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My mother is only 58. She lives on her own and because her mortgage is paid directly from her ex-husband to the mortgage company she doesn't have to count it as income. She has zero income so her Medicaid covers any medical bills but because of the house she has no assistance for any other bills. I have a quit claim deed she's given me I'm to file the minute she passes away. I've been paying all her utilities, etc. If she sold the house she would have to "pay down" until it's gone to qualify again for assistance. I'm wondering if we could create a personal care agreement that upon selling the house (postmortem or otherwise) she would back-pay me for all the bills and help. Would Medicaid honor something like that?

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Now is the time for you to talk with an elder law attorney in your state. Think for a moment about how the Medicaid system in your state would be affected if retroactive claims were allowed from any family member who wanted back pay for past services. The system would be swamped with people claiming that the state should pay for current care services, and leave the family with assets owned by the elder.

Caregiver Contracts for family members are valid, but the agreements must be in writing, and the compensation to the caregiver must be for fair market value. If the elder later decides to apply for Medicaid, the state Medicaid agency will be asking for documentation of what was paid for.

In my state (Massachusetts) the Appeals Court decided a case in 2007 where a daughter put hundreds of hours of work into caregiving and repairing her Mother's house. The daughter claimed back pay when the house was sold, but Medicaid refused the Mother's application when she was admitted to a nursing home several years later.

The Appeals Court agreed with the Medicaid denial and took a page from HCFA Transmittal No. 64 to explain how "a transfer to a relative for care provided for free in the past is a transfer of assets for less than fair market value. However, an individual can rebut this presumption with tangible evidence that is acceptable to the State. For example, you may require that a payback arrangement had been agreed to in writing at the time services were provided." That language goes back many years.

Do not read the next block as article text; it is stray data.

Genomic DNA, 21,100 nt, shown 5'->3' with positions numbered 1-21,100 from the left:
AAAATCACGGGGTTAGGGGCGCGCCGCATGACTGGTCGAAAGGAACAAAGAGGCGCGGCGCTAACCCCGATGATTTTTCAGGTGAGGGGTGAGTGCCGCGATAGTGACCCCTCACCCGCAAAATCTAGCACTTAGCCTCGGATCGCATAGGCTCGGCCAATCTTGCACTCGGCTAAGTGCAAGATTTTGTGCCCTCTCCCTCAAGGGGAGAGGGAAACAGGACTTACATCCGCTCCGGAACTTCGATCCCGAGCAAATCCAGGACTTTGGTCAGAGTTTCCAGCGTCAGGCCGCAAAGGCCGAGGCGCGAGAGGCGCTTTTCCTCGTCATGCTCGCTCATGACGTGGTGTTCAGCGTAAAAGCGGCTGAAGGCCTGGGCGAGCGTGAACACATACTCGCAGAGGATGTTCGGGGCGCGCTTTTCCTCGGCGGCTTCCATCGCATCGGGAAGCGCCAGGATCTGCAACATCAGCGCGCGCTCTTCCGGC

Today, even a written agreement for retroactive payment would probably be unacceptable. Current payment for services as they are provided, under an agreement in writing, is the way to document that services are being provided at fair market value.

Your concern about the record title to your Mother's house is also important, since there are other parties who have an interest in how the real estate is owned: the mortgage company and the person who is required to pay the mortgage. A change in the home ownership would disrupt those arrangements.

An elder law attorney in your state can help you satisfy the requirements of the parties involved, including your state Medicaid agency.

The 2007 case can be accessed at the trial court law library here: http://masscases.com/cases/app/68/68massappct228.html
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Your quitclaim won't work, sorry, the house will come with a lien for both the mortgage and MERP. Please go see an attorney. You have no idea how the estate process works.
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I am not a realtor nor a lawyer but I did take the real estate class and did sleep in a Holiday Inn Express last night...

I was taught that for a quit claim deed to be valid, it must be recorded prior to the owner's death. Upon death, the deed becomes invalid if not recorded.

Now, if she owns the house, she could deed it to you with her having a life estate - which basically means that you own the house but she retains the right to occupy it until her death or voluntary vacating it.
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Father'sDaughter - Your mom does not own the home so a QCD at this point in time does not matter. Only when & if the mortgage is fully paid and the mortgage holder issues a cancellation of the deed and it is properly done & filed at courthouse would the property be owned. Mom would need to continue to pay all taxes on the house as well otherwise it will be placed for tax sale. Please please keep in mind that QCD are not a Warranty Deed so there is no guarantee of ownership. Only a Warranty Deed does that and due to this often QCD pose all sorts of problems later on.